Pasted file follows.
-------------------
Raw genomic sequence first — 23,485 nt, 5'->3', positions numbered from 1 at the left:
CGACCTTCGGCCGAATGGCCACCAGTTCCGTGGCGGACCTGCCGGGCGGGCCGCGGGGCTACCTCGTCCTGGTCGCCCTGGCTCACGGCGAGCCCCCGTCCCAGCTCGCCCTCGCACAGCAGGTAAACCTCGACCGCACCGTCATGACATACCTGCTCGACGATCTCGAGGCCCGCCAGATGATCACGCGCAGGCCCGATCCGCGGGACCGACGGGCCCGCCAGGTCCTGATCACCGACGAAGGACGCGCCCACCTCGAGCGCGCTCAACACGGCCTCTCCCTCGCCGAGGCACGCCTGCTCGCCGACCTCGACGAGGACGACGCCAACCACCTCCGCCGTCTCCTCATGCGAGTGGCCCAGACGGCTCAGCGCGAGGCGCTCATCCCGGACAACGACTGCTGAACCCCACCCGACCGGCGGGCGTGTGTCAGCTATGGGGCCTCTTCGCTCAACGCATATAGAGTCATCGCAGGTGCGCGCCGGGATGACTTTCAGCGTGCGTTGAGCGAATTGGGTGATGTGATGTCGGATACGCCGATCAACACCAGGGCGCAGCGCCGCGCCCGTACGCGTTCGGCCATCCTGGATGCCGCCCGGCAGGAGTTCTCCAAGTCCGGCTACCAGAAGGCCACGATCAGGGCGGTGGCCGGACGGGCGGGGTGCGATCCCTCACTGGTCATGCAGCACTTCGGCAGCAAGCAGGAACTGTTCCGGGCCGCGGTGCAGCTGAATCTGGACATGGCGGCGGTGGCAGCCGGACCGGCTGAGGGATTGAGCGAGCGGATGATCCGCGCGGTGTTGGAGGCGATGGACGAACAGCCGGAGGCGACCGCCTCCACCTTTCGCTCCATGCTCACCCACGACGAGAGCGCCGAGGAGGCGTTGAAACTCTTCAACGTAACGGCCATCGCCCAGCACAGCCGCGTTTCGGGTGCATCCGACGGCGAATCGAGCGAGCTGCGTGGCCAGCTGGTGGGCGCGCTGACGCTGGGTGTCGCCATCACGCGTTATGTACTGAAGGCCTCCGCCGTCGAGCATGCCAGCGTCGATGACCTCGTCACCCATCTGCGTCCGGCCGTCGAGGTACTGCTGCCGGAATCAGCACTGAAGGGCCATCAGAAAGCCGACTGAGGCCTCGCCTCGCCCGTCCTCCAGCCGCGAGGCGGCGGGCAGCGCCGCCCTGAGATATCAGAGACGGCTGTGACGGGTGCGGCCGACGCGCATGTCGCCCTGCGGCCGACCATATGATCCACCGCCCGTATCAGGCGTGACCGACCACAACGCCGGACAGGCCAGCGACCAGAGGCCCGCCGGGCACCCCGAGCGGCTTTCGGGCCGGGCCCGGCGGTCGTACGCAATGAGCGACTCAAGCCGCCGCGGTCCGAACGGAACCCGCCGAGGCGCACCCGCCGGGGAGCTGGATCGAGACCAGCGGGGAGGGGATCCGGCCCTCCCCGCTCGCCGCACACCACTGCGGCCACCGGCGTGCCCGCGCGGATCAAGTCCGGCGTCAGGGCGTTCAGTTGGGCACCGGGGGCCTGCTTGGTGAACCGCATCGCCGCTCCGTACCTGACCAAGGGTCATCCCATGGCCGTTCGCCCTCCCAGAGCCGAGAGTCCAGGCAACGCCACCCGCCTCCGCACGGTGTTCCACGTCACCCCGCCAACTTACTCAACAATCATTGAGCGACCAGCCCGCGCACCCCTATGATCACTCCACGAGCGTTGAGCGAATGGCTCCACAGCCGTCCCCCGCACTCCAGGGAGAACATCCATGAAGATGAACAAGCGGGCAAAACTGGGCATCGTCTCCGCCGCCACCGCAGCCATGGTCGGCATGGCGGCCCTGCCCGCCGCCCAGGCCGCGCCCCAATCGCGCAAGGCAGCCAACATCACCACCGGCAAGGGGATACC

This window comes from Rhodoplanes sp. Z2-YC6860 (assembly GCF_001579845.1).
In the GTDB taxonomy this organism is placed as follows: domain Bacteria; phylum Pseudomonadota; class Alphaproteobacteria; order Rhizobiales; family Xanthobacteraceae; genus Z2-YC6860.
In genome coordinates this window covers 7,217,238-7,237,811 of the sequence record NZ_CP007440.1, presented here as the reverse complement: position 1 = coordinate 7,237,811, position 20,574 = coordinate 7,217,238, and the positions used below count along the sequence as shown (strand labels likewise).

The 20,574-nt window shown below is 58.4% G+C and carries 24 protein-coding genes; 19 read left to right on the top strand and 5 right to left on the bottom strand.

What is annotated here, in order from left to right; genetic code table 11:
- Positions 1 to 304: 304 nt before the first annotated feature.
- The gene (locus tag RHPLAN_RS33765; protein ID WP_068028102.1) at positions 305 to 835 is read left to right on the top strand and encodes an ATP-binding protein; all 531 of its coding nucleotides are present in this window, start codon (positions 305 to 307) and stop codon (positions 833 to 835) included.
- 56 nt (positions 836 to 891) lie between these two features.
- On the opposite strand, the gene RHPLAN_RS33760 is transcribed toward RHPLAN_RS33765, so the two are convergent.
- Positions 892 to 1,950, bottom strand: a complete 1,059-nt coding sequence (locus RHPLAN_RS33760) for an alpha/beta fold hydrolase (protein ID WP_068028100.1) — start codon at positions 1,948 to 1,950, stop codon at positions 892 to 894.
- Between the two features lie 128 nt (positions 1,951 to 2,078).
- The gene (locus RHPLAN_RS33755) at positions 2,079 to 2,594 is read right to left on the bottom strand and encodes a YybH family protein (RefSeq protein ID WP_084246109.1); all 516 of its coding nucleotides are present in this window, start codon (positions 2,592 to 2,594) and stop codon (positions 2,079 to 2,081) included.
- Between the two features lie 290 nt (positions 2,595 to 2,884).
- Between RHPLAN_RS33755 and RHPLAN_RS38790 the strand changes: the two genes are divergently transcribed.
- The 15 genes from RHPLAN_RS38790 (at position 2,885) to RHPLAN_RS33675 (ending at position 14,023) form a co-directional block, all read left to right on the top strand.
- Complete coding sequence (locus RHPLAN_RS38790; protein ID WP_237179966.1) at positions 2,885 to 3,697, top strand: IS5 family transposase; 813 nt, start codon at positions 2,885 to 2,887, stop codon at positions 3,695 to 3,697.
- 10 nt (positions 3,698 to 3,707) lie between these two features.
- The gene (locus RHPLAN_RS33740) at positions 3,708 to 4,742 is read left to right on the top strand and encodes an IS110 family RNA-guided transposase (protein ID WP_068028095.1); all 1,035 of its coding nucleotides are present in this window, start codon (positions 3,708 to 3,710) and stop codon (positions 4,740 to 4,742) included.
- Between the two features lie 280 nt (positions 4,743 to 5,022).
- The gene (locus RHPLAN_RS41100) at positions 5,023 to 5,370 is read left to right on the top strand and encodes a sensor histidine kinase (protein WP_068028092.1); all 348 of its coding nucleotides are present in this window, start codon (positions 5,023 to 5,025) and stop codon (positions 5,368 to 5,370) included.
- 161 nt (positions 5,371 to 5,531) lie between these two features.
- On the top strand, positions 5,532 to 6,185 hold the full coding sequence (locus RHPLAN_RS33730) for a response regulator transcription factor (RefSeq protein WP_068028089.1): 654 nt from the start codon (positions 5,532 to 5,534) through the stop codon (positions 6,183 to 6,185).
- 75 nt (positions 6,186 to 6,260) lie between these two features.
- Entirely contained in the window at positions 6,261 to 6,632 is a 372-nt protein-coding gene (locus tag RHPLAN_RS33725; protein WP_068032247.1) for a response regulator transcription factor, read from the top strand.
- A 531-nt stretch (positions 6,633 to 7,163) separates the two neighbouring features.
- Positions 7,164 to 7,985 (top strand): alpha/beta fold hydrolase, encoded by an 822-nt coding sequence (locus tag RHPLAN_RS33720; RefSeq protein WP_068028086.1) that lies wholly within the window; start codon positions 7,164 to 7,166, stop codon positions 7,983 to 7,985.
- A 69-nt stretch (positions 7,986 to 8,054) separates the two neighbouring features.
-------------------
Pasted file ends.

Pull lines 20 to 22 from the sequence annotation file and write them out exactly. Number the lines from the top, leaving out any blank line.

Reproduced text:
- The gene (locus RHPLAN_RS33740) at positions 3,708 to 4,742 is read left to right on the top strand and encodes an IS110 family RNA-guided transposase (protein ID WP_068028095.1); all 1,035 of its coding nucleotides are present in this window, start codon (positions 3,708 to 3,710) and stop codon (positions 4,740 to 4,742) included.
- Between the two features lie 280 nt (positions 4,743 to 5,022).
- The gene (locus RHPLAN_RS41100) at positions 5,023 to 5,370 is read left to right on the top strand and encodes a sensor histidine kinase (protein WP_068028092.1); all 348 of its coding nucleotides are present in this window, start codon (positions 5,023 to 5,025) and stop codon (positions 5,368 to 5,370) included.